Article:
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J Korean Acad Pediatr Dent. 2011;38(3): 290-295.
Eun-Hye Ji, Hyung-Jun Choi, Byung-Jai Choi, Heung-Kyu Son, Seung-Hye Kim, Je-Seon Song
Department of Pediatric Dentistry, College of Dentistry and Oral Science Research Center, Yonsei University
Corresponding Author: Je-Seon Song ,Tel: 02-2228-3174, Email: songjs@yuhs.ac
Received: May 4, 2011;  Accepted: August 20, 2011.
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During tooth formation, tooth development can be affected by physical action or metabolic changes around dental follicle. Especially trauma to primary dentition is the most representative physical factor that can cause development disorders of succedaneous tooth. Enamel hypoplasia and crown discoloration of succedaneous tooth are common complications of trauma. And impaction, ectopic eruption, arrest of root formation and root dilaceration of succedaneous tooth are rare. In this case, a 6-year and 5-month-old female patient visited for dental evaluation after trauma. She was diagnosed with alveolar bone fracture near upper front teeth, extrusion of the upper right and left primary central incisors, intrusion of the upper right primary lateral incisor, and palatal luxation of the upper left primary lateral incisor. Upper right and left primary central incisors with severe mobility were extracted, with gingival suture on the day of the visit. During 24 months check up, root dilacerations were found near the cemento enamel junction in the upper lateral incisors and arrests of root formation were found on the coronal 1/3 of the root in the upper central incisors. Although alveolar bone fracture is rare type of trauma in children, a thorough examination of alveolar bone is essential for prognosis and following treatment in patients with trauma.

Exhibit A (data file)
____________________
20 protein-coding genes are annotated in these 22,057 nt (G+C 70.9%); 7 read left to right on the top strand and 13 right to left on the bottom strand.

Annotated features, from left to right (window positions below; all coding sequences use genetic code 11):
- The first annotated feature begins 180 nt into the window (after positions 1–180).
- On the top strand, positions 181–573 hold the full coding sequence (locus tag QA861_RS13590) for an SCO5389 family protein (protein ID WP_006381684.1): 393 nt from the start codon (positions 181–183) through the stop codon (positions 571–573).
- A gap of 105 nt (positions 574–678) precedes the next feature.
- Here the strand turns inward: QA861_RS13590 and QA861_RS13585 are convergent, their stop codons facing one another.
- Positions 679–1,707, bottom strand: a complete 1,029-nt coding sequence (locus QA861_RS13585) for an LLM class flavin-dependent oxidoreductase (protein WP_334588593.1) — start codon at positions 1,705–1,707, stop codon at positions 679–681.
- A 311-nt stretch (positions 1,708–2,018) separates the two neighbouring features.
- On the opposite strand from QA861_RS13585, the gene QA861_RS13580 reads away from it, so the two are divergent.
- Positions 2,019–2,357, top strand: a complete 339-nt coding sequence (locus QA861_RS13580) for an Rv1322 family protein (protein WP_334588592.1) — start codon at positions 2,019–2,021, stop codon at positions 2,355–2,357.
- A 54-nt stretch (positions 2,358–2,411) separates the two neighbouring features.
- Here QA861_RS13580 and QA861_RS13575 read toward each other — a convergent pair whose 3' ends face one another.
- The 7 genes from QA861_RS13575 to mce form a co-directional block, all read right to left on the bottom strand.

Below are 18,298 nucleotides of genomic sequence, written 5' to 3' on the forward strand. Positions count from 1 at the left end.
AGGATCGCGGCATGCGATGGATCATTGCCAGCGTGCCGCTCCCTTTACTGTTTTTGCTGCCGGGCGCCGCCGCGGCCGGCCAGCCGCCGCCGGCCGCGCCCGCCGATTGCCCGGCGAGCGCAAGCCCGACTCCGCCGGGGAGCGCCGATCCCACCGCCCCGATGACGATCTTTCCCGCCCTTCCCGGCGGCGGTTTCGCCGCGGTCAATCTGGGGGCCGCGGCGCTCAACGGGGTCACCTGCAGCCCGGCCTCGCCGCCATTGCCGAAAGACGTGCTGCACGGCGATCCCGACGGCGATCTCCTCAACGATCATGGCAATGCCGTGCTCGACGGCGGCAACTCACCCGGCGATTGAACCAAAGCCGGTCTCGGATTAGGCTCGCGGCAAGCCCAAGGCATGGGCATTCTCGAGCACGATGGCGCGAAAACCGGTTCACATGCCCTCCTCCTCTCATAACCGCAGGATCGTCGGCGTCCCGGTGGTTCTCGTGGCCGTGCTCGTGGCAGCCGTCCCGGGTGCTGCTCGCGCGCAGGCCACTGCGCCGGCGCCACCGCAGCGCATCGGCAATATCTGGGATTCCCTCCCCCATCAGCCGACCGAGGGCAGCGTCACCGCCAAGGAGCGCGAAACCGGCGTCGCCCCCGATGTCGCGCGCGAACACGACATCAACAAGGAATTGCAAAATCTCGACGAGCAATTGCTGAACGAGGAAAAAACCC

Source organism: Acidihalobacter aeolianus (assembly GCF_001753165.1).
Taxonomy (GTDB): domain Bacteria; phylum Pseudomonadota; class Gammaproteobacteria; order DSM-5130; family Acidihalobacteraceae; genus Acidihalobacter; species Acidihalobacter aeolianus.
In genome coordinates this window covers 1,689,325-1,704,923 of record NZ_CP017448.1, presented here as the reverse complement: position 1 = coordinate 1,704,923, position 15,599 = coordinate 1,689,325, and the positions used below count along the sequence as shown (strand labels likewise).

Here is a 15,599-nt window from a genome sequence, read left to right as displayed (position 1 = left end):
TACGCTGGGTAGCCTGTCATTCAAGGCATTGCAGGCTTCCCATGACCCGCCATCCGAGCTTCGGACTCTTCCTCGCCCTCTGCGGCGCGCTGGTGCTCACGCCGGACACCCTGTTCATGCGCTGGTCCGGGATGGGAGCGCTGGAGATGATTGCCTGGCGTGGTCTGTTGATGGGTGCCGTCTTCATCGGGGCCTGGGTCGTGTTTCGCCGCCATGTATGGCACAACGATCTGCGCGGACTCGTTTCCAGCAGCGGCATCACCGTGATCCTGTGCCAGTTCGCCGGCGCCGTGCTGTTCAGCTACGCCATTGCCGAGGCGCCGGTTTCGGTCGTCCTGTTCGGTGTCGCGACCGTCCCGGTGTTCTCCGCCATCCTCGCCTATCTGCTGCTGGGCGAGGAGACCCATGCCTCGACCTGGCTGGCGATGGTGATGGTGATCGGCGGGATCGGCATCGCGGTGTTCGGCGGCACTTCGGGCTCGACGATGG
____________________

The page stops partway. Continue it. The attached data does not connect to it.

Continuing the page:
Keywords: Trauma | Alveolar bone fracture | Root malformation | Primary dentition | Permanent incisor
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